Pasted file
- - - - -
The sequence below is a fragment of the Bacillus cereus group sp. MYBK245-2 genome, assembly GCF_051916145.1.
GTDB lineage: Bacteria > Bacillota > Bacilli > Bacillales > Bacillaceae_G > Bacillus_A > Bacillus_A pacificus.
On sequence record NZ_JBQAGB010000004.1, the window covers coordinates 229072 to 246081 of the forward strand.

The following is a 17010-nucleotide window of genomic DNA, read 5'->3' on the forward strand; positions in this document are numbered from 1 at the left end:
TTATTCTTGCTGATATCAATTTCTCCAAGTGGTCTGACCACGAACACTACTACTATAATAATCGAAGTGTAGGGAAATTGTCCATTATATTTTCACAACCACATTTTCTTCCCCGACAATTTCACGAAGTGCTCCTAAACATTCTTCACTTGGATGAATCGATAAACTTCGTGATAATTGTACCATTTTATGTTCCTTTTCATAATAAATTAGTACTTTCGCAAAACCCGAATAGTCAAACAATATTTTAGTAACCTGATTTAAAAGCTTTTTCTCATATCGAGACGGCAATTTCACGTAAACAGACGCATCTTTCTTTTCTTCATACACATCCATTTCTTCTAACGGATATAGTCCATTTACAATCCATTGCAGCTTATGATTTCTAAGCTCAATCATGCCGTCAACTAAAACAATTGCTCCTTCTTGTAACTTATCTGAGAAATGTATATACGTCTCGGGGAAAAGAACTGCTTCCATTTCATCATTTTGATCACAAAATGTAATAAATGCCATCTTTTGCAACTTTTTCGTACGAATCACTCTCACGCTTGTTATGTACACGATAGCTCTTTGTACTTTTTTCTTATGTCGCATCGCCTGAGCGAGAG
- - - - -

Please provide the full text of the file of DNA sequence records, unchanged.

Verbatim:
The sequence below is a fragment of the Bacillus cereus group sp. MYBK245-2 genome, assembly GCF_051916145.1.
GTDB lineage: Bacteria > Bacillota > Bacilli > Bacillales > Bacillaceae_G > Bacillus_A > Bacillus_A pacificus.
On sequence record NZ_JBQAGB010000004.1, the window covers coordinates 229072 to 246081 of the forward strand.

The following is a 17010-nucleotide window of genomic DNA, read 5'->3' on the forward strand; positions in this document are numbered from 1 at the left end:
TTATTCTTGCTGATATCAATTTCTCCAAGTGGTCTGACCACGAACACTACTACTATAATAATCGAAGTGTAGGGAAATTGTCCATTATATTTTCACAACCACATTTTCTTCCCCGACAATTTCACGAAGTGCTCCTAAACATTCTTCACTTGGATGAATCGATAAACTTCGTGATAATTGTACCATTTTATGTTCCTTTTCATAATAAATTAGTACTTTCGCAAAACCCGAATAGTCAAACAATATTTTAGTAACCTGATTTAAAAGCTTTTTCTCATATCGAGACGGCAATTTCACGTAAACAGACGCATCTTTCTTTTCTTCATACACATCCATTTCTTCTAACGGATATAGTCCATTTACAATCCATTGCAGCTTATGATTTCTAAGCTCAATCATGCCGTCAACTAAAACAATTGCTCCTTCTTGTAACTTATCTGAGAAATGTATATACGTCTCGGGGAAAAGAACTGCTTCCATTTCATCATTTTGATCACAAAATGTAATAAATGCCATCTTTTGCAACTTTTTCGTACGAATCACTCTCACGCTTGTTATGTACACGATAGCTCTTTGTACTTTTTTCTTATGTCGCATCGCCTGAGCGAGAG